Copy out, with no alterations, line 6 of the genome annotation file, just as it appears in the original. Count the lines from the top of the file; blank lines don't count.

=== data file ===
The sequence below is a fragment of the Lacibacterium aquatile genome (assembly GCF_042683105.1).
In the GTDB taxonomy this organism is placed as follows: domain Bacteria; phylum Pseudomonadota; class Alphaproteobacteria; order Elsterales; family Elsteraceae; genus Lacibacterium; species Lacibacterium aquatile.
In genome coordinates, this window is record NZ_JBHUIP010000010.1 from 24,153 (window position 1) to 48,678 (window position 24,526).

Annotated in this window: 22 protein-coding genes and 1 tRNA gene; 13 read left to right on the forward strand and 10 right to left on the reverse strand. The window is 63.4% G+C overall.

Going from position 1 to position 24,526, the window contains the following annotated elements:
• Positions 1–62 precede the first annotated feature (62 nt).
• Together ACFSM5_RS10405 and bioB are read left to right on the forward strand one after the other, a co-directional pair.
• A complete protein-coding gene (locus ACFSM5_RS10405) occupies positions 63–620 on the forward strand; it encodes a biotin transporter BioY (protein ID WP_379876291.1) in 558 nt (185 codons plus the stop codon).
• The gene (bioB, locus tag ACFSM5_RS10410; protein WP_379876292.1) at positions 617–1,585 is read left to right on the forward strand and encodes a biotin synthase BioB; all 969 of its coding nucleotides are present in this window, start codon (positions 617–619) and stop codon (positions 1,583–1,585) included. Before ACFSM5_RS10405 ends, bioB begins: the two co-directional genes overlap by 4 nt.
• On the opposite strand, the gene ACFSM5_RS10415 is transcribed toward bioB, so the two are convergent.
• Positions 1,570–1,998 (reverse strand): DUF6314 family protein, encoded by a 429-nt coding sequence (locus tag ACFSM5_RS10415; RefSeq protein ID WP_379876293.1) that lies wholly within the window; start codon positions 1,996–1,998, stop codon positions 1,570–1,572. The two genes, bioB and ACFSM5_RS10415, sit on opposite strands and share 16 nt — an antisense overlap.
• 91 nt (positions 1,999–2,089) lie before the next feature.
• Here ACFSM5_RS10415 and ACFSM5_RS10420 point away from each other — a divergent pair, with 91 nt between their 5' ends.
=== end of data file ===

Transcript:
• Positions 1–62 precede the first annotated feature (62 nt).